Do you see yourself improving and learning much faster than others (that's the point, not learning easy stuff fast only).
Do others admire the speed you improve or learn (while you yourself might not have noticed).

And a question that I'm interested in:
Do you think or have you experienced a hidden talent waking up after already having juggled for a good while? Do you think that's possible to ``wake up the natural inside you´´?

This is a competition thread which ran from 30th Sep 2017 to 10th Oct 2017. View results.

7b_wizard - - Parent

I myself am somewhere between 2 and 3, but sill blundering a real lot when not yet warmed up or when not concentrating, also failing over long phases, makes me say "2", even though I hope for it to become easier, maybe the natural skill inside waking up, some day when I've reached my goals and then not having to so much do at the limit anymore. I don't think I'd have gotten where I am without the inner decision to dedicate to the 7b cascade, which is maybe rather a preference than ``natural talent´´, who knows.

7b_wizard - - Parent

If i get 13 catches of 9b today or 7b > 100 c, I'll change to "5" ;o])

Daniel Simu - - Parent

You're asking multiple questions at once, which makes it hard to answer correctly...

I think I have some but little natural talent in learning object manipulation skills. However I am extremely predisposed to love juggling which makes it incredibly easy to spend countless hours on practice. So effectively my natural affection for juggling makes me a good juggler?

7b_wizard - - Parent

Yes, [>>"multiple wording"<<], wanted to include a wide range of viewpoints for "talent\\not talent".

Okay, that makes it a bit difficult ("little natural talent, but love for juggling making practise easy"),
but, as the question is scaled along "talent vs. practise", I'd say, your description says, that your love for juggling sort of enables or helps you to make up for little natural talent. But you don't sound, like new skills ``come to you´´ or that your natural afffection for juggling makes learning (notably) easier than for the average juggler or than another activity - at least not in a way that would spare you to still having to practise a whole lot. That would be a clear "2", I'd say.

So, @ all, if in doubt, feel free to read the options as roughly ..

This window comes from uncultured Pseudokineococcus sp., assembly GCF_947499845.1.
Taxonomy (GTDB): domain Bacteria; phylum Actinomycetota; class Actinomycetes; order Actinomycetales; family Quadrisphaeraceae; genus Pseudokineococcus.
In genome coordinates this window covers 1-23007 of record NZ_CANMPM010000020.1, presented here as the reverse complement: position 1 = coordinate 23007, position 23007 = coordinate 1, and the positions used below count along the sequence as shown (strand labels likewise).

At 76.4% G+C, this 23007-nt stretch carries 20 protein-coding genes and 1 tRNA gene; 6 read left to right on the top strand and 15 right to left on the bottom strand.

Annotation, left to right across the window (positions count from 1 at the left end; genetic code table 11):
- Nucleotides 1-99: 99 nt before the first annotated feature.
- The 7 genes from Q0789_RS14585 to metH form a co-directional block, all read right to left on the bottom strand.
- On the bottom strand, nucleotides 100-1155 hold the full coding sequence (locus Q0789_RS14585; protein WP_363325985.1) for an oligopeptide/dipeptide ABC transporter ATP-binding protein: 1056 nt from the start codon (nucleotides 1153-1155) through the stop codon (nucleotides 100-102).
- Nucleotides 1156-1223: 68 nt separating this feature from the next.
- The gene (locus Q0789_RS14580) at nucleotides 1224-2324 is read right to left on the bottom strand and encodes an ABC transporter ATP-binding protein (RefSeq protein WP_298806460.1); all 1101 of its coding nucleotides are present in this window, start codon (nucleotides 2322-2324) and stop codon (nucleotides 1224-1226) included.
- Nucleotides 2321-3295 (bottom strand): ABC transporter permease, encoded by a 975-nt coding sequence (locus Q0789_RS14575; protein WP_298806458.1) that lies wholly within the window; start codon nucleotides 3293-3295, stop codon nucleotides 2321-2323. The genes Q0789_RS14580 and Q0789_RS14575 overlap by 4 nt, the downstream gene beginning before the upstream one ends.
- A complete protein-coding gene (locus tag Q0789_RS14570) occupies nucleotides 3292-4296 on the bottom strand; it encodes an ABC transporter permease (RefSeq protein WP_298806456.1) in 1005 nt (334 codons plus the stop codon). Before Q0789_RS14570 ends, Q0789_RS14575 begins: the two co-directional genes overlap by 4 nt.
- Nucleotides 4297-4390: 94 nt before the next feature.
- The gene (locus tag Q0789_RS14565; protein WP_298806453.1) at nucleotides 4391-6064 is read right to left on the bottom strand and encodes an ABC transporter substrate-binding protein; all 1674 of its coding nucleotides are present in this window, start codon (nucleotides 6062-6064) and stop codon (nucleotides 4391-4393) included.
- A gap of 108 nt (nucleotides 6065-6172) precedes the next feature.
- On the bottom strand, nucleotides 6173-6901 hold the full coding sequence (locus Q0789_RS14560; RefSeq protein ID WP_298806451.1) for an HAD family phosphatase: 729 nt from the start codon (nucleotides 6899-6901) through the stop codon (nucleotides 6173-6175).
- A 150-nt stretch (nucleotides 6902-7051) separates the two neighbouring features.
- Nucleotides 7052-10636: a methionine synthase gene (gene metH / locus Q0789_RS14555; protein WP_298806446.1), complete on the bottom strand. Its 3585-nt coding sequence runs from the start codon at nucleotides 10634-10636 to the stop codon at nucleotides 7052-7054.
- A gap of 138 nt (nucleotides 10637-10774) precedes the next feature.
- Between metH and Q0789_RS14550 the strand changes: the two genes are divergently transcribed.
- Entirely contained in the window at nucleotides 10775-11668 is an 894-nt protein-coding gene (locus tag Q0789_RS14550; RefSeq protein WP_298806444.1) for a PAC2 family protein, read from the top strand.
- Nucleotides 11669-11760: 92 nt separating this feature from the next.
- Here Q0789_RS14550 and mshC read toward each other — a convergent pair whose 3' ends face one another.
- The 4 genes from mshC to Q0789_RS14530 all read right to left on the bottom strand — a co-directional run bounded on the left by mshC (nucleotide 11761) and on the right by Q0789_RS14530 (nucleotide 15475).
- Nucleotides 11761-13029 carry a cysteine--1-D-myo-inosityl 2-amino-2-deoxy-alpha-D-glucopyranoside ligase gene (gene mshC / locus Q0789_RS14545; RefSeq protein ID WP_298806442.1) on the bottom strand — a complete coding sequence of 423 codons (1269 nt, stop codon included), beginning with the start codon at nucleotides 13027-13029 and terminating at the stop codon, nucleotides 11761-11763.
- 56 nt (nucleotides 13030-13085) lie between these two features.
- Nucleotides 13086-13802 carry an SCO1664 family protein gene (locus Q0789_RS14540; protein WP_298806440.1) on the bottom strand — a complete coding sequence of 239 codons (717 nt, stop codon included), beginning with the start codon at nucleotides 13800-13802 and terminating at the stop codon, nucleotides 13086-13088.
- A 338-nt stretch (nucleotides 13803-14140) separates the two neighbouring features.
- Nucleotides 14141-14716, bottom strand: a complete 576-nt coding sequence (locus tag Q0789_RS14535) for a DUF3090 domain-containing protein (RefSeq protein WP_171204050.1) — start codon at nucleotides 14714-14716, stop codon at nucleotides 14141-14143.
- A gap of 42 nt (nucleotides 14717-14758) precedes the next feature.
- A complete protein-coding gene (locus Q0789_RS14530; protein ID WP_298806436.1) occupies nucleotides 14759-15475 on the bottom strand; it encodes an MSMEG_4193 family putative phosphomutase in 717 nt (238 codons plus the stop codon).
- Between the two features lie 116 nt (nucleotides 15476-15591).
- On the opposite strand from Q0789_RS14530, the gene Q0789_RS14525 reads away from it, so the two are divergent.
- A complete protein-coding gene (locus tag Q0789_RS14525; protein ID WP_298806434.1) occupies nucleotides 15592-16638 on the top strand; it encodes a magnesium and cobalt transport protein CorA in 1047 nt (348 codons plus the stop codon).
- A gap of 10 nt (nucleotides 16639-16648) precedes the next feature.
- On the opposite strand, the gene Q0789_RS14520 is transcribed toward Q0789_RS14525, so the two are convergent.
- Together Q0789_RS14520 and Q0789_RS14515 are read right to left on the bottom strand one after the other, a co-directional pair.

1. 0-5% talent - 95-100% practise (hard work only)
2. 5-25% talent - 75-95% practise
3. 25-45% talent - 55-75% practise
4. 45-55% talent - 45-55% practise (equal)
5. 55-75% talent - 25-45% practise
6. 75-95% talent - 5-25% practise
7. 95-100% talent - 0-5% practise (pure talent, just do it and it will naturally succeed in ridiculously short time)

Orinoco - - Parent

I put myself down as a number 2. I think I'm very similar to Daniel, I got good at juggling because when I first started I enjoyed it so much I did nothing but practice. Perhaps because of my enjoyment I didn't realise it was 'hard work'.

peterbone - - Parent

Agreed. The choices are made a bit complex by the 'love of juggling' part, which I think makes the vote lose focus on the nature vs nurture argument. I think that any natural aptitude is very small, but I voted 2 for the same reason as you.

Interesting Gatto's comment that he thinks it was all hard work. Where does that quote come from? On his own forum years ago he said that he believes he has some kind of natural advantage and sees things "in slow motion". Although I don't believe that at all I do think that believing it helped him a lot.

Scott Seltzer - - Parent

I always thought that seeing things in slow motion is acquired. When you first start attempting 5 balls it feels frantic and crazy fast and impossible. After a while (perhaps a few years or more), it can seem slow and simple. Gravity obviously hasn't changed but your perception has.

Sometime after I was pretty solid with 5 balls, I remember when it really clicked even more and became truly effortless. I fondly remember that as my juggling nirvana.

7b_wizard - - Parent

That 'love of juggling' wording is due to me trying to exclude, that ``talent´´ (which anyway is hard to seize as notion) need be determined by some genetic predisposition, let alone by a distinct ``juggling gene´´. And I tried to allow, that a wunderkind could feel as a natural without a need to have genetic evidence, without the need to have been ``born as juggler´´, just with love of juggling, then. Also, I wanted to avoid any discussion about whether ``(genetic) talent´´ even exists or not.